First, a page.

Late Breaking Abstract Submission Closed
January 11, 2018 (11:59 pm ET)
Symposium MA03—Directed Matter—Atom-by-Atom Assembly with Electron Beams and Scanning Probes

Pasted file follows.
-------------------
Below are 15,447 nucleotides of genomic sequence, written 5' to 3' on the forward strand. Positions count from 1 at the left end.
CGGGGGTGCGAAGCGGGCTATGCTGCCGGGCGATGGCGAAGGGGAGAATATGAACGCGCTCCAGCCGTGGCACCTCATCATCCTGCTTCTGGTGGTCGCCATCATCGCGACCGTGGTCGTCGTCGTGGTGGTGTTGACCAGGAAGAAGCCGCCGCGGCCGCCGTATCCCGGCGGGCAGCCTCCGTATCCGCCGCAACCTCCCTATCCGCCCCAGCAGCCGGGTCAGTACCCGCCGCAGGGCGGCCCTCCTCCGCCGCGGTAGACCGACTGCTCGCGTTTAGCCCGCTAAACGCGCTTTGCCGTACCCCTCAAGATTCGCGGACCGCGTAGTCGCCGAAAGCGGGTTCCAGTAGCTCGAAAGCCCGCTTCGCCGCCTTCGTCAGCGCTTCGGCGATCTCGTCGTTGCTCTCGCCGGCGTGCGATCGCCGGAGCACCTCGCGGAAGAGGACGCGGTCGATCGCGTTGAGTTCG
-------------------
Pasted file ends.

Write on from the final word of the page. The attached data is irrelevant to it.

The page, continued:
The rise of nanotechnology was heralded by the experiments by Don Eigler (IBM), who used the scanning probe microscope (SPM) tip to manipulate xenon atoms on metal surfaces. Over the following 25 years, SPM manipulation of atoms and molecules advanced dramatically, addressing a wide variety of surface bound material systems with exquisite precision and demonstrating significant technological and scientific milestones. As a tool for arbitrary construction of atomically precise structures, the 2D nature of SPM manipulation and the speed limitations inherent in moving macroscopic physical tip still limit the application of the expanding toolset to relatively small 2D structures. Concurrently, electron microscopy emerged as a reliable and widespread tool, routinely offering atomically resolved images. Unlike SPM, electron microscopy has long been perceived as purely an imaging tool, with beam induced modifications in material structure considered as a hindrance, to be minimized by a proper choice of imaging conditions or beam energy. However, in the last 5 years, it was demonstrated that the electron beam can induce subtle and controllable changes in material structure, including chemical transformations of layered materials, chemical bonding between adsorbed molecules and substrates, crystallization of vacancy planes in oxides, controlled atomic dynamic of interstitial atoms, and single vacancy formation in layered materials. Combined with the development of beam control electronics, big data acquisition and analytic tools, and AI feedback systems, this puts electron microscopy at the brink of a transition from a pure imaging tool to one capable of creating structures with atomic precision and high throughput, the long-held ultimate dream and possibly a final frontier of the nanoscience. If established, the field is poised for rapid growth enabled by thousands of extant STEM platforms. Rapid realization of these opportunities necessitates initiating an interdisciplinary research effort combining the electron microscopy, data analytics/image analysis, and electrical engineering communities, as well as stringent attention to materials science aspects of these phenomena. Researchers in fields which require atomically precise structures will benefit from recent developments in both scanning probe and electron beam based atom manipulation. The proposed symposium will bring together the experts in scanning probe atomic fabrication and atomically resolved electron beam studies, bring these advances and opportunities to the attention of materials research communities, and serve as a much-needed seed to establish the rapid growth of atomically precise technologies.